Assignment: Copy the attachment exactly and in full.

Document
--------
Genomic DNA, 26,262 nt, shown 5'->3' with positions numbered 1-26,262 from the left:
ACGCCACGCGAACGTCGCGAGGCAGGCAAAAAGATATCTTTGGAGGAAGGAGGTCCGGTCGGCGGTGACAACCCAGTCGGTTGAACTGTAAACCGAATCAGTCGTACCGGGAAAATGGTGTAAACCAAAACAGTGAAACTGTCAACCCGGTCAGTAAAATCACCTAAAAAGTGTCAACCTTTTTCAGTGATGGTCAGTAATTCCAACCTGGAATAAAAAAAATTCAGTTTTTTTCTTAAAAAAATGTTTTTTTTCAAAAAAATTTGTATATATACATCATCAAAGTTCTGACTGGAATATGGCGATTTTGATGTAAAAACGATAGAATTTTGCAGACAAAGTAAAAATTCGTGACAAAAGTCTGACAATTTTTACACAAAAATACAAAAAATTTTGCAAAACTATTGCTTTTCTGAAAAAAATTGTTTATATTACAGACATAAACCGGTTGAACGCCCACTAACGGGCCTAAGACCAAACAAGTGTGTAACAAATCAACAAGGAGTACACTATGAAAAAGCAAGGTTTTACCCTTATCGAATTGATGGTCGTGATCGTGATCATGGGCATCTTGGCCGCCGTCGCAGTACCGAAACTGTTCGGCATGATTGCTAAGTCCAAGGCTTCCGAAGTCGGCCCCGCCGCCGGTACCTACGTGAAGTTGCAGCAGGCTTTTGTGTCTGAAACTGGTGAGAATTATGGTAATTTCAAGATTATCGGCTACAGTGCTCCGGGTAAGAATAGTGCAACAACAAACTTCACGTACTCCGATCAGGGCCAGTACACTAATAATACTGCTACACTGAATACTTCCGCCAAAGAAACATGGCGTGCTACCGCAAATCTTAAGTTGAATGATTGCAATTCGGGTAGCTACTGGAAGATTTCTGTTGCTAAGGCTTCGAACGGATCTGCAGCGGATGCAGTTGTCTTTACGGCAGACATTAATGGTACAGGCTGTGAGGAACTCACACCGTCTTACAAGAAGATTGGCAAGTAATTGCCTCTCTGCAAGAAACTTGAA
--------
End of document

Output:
Genomic DNA, 26,262 nt, shown 5'->3' with positions numbered 1-26,262 from the left:
ACGCCACGCGAACGTCGCGAGGCAGGCAAAAAGATATCTTTGGAGGAAGGAGGTCCGGTCGGCGGTGACAACCCAGTCGGTTGAACTGTAAACCGAATCAGTCGTACCGGGAAAATGGTGTAAACCAAAACAGTGAAACTGTCAACCCGGTCAGTAAAATCACCTAAAAAGTGTCAACCTTTTTCAGTGATGGTCAGTAATTCCAACCTGGAATAAAAAAAATTCAGTTTTTTTCTTAAAAAAATGTTTTTTTTCAAAAAAATTTGTATATATACATCATCAAAGTTCTGACTGGAATATGGCGATTTTGATGTAAAAACGATAGAATTTTGCAGACAAAGTAAAAATTCGTGACAAAAGTCTGACAATTTTTACACAAAAATACAAAAAATTTTGCAAAACTATTGCTTTTCTGAAAAAAATTGTTTATATTACAGACATAAACCGGTTGAACGCCCACTAACGGGCCTAAGACCAAACAAGTGTGTAACAAATCAACAAGGAGTACACTATGAAAAAGCAAGGTTTTACCCTTATCGAATTGATGGTCGTGATCGTGATCATGGGCATCTTGGCCGCCGTCGCAGTACCGAAACTGTTCGGCATGATTGCTAAGTCCAAGGCTTCCGAAGTCGGCCCCGCCGCCGGTACCTACGTGAAGTTGCAGCAGGCTTTTGTGTCTGAAACTGGTGAGAATTATGGTAATTTCAAGATTATCGGCTACAGTGCTCCGGGTAAGAATAGTGCAACAACAAACTTCACGTACTCCGATCAGGGCCAGTACACTAATAATACTGCTACACTGAATACTTCCGCCAAAGAAACATGGCGTGCTACCGCAAATCTTAAGTTGAATGATTGCAATTCGGGTAGCTACTGGAAGATTTCTGTTGCTAAGGCTTCGAACGGATCTGCAGCGGATGCAGTTGTCTTTACGGCAGACATTAATGGTACAGGCTGTGAGGAACTCACACCGTCTTACAAGAAGATTGGCAAGTAATTGCCTCTCTGCAAGAAACTTGAA